Culture and Social Identities

University of Otago

Course Description

  • Course Name

    Culture and Social Identities

  • Host University

    University of Otago

  • Location

    Dunedin, New Zealand

  • Area of Study

    Sociology

  • Language Level

    Taught In English

  • Course Level Recommendations

    Lower

    ISA offers course level recommendations in an effort to facilitate the determination of course levels by credential evaluators.We advice each institution to have their own credentials evaluator make the final decision regrading course levels.

    Hours & Credits

  • Credit Points

    18
  • Recommended U.S. Semester Credits
    3 - 4
  • Recommended U.S. Quarter Units
    4 - 6
  • Overview

    An introduction to the social scientific analysis of culture, society and identity, including issues of identity politics, socialisation, the self in everyday life, stigma, the politics of ethnicity and the social dynamics of power.

    This paper introduces students to a range of key themes in the discipline of sociology. While it serves as a foundational paper for students who wish to major in sociology, many of the topics will complement the interests of students who are enrolled for degrees in Humanities, Law, Health Sciences, Commerce and Sciences. We will address the social processes of socialisation, social interaction and identity construction; core aspects of institutional life, such as the family, religion, education, politics and the economy; as well as drivers of social change, such as urbanisation, sustainability, globalisation and social movements.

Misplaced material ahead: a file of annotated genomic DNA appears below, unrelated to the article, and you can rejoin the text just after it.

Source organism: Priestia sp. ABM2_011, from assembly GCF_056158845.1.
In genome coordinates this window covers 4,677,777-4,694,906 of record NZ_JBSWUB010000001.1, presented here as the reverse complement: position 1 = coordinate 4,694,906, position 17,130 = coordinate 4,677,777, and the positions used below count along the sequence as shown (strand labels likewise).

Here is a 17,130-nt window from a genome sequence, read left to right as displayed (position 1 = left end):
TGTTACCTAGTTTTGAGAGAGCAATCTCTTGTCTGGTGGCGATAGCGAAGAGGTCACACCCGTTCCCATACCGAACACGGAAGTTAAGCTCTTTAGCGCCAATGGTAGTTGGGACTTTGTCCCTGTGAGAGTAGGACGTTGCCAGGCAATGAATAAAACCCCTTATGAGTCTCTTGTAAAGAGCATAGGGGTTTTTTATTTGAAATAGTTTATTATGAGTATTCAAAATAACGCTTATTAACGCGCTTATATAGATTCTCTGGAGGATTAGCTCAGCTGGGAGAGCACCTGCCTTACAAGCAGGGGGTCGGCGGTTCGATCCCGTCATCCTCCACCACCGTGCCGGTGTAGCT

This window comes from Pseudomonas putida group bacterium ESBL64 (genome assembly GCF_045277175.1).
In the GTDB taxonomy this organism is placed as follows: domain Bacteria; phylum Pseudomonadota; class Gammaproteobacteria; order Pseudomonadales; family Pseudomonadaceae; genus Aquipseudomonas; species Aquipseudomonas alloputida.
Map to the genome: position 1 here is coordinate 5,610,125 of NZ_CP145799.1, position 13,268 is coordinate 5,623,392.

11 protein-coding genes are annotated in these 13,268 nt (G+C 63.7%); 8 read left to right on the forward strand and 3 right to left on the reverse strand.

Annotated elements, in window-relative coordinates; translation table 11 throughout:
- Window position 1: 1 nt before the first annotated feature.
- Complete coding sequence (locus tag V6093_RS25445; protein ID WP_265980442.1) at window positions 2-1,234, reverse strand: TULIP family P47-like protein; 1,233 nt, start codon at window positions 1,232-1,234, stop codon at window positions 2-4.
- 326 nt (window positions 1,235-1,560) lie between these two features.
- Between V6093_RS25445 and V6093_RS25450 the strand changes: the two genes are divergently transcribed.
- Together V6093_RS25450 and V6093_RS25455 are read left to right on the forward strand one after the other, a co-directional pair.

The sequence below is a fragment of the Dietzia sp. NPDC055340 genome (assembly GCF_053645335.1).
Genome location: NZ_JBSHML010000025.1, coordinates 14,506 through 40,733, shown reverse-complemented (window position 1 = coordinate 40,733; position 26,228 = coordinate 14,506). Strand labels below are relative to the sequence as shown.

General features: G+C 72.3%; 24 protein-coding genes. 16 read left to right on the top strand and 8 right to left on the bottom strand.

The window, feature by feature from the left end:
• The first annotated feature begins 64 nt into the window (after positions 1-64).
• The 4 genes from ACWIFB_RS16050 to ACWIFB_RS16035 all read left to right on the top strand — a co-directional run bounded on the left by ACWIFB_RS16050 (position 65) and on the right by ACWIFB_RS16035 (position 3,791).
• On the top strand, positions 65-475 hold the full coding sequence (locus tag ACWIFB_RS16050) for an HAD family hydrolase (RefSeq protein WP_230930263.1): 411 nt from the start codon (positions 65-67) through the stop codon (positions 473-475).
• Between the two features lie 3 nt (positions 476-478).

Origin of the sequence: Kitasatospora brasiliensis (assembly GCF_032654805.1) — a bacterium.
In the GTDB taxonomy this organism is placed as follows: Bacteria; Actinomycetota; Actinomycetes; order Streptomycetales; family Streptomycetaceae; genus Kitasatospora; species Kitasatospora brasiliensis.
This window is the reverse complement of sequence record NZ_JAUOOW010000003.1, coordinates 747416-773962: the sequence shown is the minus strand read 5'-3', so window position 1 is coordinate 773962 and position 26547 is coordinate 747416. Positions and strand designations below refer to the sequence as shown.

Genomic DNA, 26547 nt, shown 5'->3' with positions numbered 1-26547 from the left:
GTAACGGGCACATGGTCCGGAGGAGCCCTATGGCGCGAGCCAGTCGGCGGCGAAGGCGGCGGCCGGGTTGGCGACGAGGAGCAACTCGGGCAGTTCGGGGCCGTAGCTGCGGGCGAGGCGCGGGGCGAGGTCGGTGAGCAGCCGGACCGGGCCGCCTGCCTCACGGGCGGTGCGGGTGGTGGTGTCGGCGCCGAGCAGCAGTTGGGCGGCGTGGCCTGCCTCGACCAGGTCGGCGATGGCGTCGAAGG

Course Structure
    The course covers four main aspects:
    -Basic social processes
    -Social institutions
    -Social change
    -Assessment:

    Internal assessment comprises 60% of the final grade, and the exam counts for 40%.
    Assessment is structured as follows:
    -Essay 1 30%
    -Essay 2 30%
    -Final exam 40%

    Learning Outcomes
    -To understand the basic social processes that shape how we become members of the societies that we live in
    -To become more familiar with the structure-agency debate
    -To understand how identities are socially constructed
    -To understand how work and economic life have changed over time
    -To learn about the major institutions in society and examine how we shape and are shaped by them
    -To examine social movements as drivers of social change
    -To explore the contested terrain of globalisation
    -To grasp key themes related to environmental sociology

    Textbooks
    Furze, B. et al. 2015. Sociology in Today?s World, 3rd edition. Melbourne: Cengage Learning Australia.

Course Disclaimer

Courses and course hours of instruction are subject to change.

Eligibility for courses may be subject to a placement exam and/or pre-requisites.

Some courses may require additional fees.

Credits earned vary according to the policies of the students' home institutions. According to ISA policy and possible visa requirements, students must maintain full-time enrollment status, as determined by their home institutions, for the duration of the program.

Please reference fall and spring course lists as not all courses are taught during both semesters.

Availability of courses is based on enrollment numbers. All students should seek pre-approval for alternate courses in the event of last minute class cancellations

Please note that some courses with locals have recommended prerequisite courses. It is the student's responsibility to consult any recommended prerequisites prior to enrolling in their course.